Brian Burke remembers it like it was yesterday.
It was his first week on the job in 1993 as an executive at the NHL's head office in New York. Burke entered the men's washroom to find first-year commissioner Gary Bettman picking up scraps of paper from a messy floor.
When Burke reminded Bettman that a maintenance person would be in later in the day to clean up, Bettman had no interest in leaving the mess for someone else.
"I tell Gary 'We pay someone to do this'," Burke recalled Thursday.
"He responds angrily, 'And when do they start work?' I say, I don't know - 6 p.m.' He responds, 'And until then, every guest, every sponsor, every vendor, every owner, and any and all club personnel will use this restroom. And it WILL be neat and clean."
The incident was symbolic of how Bettman would run his league, carefully watching over every little detail of its operation.
"He's as tough as nails," Burke, now the GM of the Anaheim Ducks, said of his former boss.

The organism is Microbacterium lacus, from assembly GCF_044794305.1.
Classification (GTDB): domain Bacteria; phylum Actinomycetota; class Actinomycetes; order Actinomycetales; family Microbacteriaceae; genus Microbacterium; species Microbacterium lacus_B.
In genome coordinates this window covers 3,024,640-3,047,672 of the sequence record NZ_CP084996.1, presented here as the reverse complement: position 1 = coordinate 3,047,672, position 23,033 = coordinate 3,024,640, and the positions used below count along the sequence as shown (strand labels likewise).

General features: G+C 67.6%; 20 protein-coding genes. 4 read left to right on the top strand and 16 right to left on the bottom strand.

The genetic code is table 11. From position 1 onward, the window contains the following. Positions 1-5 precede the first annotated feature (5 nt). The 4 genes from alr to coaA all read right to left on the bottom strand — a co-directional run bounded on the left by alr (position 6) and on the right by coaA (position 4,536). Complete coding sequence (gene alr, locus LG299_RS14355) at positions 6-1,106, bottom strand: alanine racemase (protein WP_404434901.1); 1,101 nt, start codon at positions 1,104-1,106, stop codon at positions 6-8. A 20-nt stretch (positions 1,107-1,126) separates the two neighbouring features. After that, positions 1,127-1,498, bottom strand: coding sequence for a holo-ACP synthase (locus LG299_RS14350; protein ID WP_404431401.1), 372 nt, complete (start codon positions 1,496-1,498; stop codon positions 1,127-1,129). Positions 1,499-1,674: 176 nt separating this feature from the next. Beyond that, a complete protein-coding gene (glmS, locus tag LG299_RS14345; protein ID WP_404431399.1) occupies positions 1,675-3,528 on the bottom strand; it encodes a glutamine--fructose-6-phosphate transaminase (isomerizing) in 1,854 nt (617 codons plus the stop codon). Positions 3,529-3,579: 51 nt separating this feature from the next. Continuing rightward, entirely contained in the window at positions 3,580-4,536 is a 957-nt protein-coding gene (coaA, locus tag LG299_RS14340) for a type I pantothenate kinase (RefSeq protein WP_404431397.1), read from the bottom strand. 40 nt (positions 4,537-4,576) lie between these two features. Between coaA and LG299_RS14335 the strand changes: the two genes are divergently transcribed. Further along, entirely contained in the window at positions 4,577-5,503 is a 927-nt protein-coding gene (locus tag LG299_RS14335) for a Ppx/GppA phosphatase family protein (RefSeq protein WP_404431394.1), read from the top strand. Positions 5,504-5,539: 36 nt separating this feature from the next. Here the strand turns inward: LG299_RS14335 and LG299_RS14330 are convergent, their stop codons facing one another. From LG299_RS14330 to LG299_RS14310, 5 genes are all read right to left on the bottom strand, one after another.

Fifteen years ago Friday, Bettman took the helm at the NHL. Back then, few Canadians had ever heard of the 40-year-old lawyer from Queen's, N.Y.
Did he ever think he'd be at it this long?
"I've never, in anything I've ever done, thought in terms of time frames," Bettman told The Canadian Press on Thursday. "I think more in terms of satisfaction, in terms of passion, in terms of interest.
"And as long as all of those criteria are being met, then I'm delighted to continue to do what I'm doing."
A lot has happened since Feb. 1, 1993 - that first day on the job. The league has gone from 21 to 30 teams and expanded into markets people never thought a puck would ever be dropped. Revenues and franchise values have also markedly grown, but so have player salaries. And the league has had two lockouts.
"Fifteen years, lots of ups and downs," Flyers chairman Ed Snider told the Philadelphia Daily News in Thursday's edition. "But we are better today. I don't have any question about that."
Added Snider: "I think Gary is the best hire we ever made. The guy is a dynamo."
But he has attracted his fair share of criticism over the years. The sharpest attacks are most often based on his struggles to get better TV deals in the U.S., particularly the post-lockout decision to yank the NHL off global kingpin ESPN in favour of the lesser-known Versus, a station some Americans still have a hard time finding on their dial.